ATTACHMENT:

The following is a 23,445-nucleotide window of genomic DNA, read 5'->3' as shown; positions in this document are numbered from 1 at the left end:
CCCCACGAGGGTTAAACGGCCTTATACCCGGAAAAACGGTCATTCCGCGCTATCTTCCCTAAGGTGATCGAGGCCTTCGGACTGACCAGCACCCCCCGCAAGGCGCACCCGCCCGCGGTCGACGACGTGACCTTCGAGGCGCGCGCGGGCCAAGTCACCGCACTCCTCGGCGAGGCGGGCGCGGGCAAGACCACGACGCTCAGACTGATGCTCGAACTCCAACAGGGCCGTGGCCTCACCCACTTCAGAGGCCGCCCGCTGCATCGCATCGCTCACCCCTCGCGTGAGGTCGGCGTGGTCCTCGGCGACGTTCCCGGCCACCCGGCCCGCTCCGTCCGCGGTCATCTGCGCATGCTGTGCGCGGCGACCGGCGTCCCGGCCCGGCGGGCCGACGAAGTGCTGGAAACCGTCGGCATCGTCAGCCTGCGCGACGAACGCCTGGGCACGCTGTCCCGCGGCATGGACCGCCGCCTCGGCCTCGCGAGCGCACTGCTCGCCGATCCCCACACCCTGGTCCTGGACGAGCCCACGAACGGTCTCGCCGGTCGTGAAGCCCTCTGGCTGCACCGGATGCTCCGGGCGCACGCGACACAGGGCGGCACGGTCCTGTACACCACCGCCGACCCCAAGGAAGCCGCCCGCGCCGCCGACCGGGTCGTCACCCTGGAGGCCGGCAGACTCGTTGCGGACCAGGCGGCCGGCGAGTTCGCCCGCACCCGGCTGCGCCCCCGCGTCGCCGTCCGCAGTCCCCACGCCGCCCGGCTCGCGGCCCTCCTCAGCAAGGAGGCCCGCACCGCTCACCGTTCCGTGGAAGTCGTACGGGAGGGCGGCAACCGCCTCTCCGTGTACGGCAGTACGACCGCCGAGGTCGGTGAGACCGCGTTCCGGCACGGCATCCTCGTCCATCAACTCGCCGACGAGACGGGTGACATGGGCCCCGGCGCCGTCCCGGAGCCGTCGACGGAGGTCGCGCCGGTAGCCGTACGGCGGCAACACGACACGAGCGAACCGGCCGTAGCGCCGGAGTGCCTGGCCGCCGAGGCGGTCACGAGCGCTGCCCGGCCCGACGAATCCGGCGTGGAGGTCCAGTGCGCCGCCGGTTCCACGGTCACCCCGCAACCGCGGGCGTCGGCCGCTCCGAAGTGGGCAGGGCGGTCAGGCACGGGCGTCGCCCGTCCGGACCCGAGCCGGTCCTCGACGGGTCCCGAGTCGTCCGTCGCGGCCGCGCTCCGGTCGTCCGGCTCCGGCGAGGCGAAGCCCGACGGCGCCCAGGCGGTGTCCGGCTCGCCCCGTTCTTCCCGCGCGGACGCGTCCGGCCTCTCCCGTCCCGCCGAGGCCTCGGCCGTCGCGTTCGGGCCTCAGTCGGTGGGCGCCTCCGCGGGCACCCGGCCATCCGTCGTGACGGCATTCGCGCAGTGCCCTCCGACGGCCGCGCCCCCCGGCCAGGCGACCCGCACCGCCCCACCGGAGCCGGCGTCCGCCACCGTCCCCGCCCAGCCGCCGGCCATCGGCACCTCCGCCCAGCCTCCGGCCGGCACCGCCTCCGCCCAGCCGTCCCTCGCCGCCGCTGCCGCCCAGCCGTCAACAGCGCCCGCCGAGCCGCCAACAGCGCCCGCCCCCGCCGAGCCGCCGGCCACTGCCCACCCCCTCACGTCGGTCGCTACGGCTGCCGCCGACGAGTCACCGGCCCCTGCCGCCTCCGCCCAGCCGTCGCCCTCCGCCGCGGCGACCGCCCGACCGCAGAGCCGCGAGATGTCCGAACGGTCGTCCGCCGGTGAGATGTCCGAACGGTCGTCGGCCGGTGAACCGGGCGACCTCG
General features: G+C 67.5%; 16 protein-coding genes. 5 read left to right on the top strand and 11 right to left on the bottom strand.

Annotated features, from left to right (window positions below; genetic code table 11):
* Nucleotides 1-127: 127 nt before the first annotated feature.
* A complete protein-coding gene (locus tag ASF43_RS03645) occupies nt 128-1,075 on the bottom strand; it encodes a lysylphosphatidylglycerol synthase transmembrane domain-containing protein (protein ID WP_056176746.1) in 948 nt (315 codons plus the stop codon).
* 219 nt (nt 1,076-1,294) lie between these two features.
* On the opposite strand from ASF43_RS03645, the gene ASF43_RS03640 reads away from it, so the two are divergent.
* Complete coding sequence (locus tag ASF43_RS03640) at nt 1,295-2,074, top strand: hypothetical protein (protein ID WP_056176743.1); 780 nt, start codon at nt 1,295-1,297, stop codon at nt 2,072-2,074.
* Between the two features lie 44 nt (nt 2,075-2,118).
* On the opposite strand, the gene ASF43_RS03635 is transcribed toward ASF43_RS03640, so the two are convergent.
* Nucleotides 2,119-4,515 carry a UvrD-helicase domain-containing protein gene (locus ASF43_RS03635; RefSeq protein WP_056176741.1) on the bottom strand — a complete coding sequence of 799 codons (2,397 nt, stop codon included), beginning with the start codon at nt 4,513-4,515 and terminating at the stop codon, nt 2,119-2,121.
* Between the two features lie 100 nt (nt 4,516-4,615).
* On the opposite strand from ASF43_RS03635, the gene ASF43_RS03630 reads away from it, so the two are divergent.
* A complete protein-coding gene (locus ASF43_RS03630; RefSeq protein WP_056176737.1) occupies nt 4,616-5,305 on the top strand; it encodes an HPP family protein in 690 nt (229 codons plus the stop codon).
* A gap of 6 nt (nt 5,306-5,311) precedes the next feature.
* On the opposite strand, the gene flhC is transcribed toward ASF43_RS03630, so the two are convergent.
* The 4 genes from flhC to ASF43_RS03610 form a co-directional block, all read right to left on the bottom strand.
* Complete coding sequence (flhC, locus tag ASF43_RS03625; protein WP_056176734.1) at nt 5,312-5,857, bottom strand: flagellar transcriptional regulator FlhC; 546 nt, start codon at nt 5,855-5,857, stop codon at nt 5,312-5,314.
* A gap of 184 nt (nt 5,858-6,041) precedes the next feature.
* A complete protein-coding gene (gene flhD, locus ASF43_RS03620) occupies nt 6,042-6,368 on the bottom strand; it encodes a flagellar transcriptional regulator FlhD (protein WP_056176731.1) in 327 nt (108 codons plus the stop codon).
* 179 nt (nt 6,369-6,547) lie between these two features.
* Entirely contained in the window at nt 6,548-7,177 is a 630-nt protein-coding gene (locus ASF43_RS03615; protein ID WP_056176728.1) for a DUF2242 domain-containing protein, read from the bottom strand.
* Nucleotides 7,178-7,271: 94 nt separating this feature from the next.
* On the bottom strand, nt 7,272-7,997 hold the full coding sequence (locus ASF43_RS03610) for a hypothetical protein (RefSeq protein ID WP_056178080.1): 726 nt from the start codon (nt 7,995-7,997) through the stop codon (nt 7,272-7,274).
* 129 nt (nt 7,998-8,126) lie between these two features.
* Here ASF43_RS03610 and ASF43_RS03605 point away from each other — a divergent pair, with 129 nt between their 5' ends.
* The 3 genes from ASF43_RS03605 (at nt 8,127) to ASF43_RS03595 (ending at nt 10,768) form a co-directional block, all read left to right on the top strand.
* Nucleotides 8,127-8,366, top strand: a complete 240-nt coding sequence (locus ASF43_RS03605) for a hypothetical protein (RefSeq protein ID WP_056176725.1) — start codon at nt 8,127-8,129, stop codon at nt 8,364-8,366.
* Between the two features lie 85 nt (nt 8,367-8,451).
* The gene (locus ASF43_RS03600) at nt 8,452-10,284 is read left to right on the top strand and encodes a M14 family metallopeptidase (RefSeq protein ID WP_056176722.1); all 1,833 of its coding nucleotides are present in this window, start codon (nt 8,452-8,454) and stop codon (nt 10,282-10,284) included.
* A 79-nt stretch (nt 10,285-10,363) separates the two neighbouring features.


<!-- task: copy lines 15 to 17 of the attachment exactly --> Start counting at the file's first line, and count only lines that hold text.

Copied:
* A complete protein-coding gene (locus ASF43_RS03630; RefSeq protein WP_056176737.1) occupies nt 4,616-5,305 on the top strand; it encodes an HPP family protein in 690 nt (229 codons plus the stop codon).
* A gap of 6 nt (nt 5,306-5,311) precedes the next feature.
* On the opposite strand, the gene flhC is transcribed toward ASF43_RS03630, so the two are convergent.